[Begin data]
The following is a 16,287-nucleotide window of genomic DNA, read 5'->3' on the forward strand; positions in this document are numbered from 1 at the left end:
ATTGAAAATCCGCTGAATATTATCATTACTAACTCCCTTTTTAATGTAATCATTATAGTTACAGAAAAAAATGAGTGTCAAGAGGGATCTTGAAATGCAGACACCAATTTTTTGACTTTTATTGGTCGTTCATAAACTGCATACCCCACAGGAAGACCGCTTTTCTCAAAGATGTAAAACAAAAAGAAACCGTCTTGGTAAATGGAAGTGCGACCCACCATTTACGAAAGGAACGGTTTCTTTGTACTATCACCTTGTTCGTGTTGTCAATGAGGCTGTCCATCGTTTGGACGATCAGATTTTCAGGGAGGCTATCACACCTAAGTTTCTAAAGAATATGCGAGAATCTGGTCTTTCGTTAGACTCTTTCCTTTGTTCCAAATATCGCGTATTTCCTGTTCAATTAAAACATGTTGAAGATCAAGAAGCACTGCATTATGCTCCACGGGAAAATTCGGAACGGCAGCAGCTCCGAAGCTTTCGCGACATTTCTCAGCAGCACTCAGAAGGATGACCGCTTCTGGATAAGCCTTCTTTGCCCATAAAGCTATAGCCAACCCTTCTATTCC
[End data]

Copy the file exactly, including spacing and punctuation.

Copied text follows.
The following is a 16,287-nucleotide window of genomic DNA, read 5'->3' on the forward strand; positions in this document are numbered from 1 at the left end:
ATTGAAAATCCGCTGAATATTATCATTACTAACTCCCTTTTTAATGTAATCATTATAGTTACAGAAAAAAATGAGTGTCAAGAGGGATCTTGAAATGCAGACACCAATTTTTTGACTTTTATTGGTCGTTCATAAACTGCATACCCCACAGGAAGACCGCTTTTCTCAAAGATGTAAAACAAAAAGAAACCGTCTTGGTAAATGGAAGTGCGACCCACCATTTACGAAAGGAACGGTTTCTTTGTACTATCACCTTGTTCGTGTTGTCAATGAGGCTGTCCATCGTTTGGACGATCAGATTTTCAGGGAGGCTATCACACCTAAGTTTCTAAAGAATATGCGAGAATCTGGTCTTTCGTTAGACTCTTTCCTTTGTTCCAAATATCGCGTATTTCCTGTTCAATTAAAACATGTTGAAGATCAAGAAGCACTGCATTATGCTCCACGGGAAAATTCGGAACGGCAGCAGCTCCGAAGCTTTCGCGACATTTCTCAGCAGCACTCAGAAGGATGACCGCTTCTGGATAAGCCTTCTTTGCCCATAAAGCTATAGCCAACCCTTCTATTCC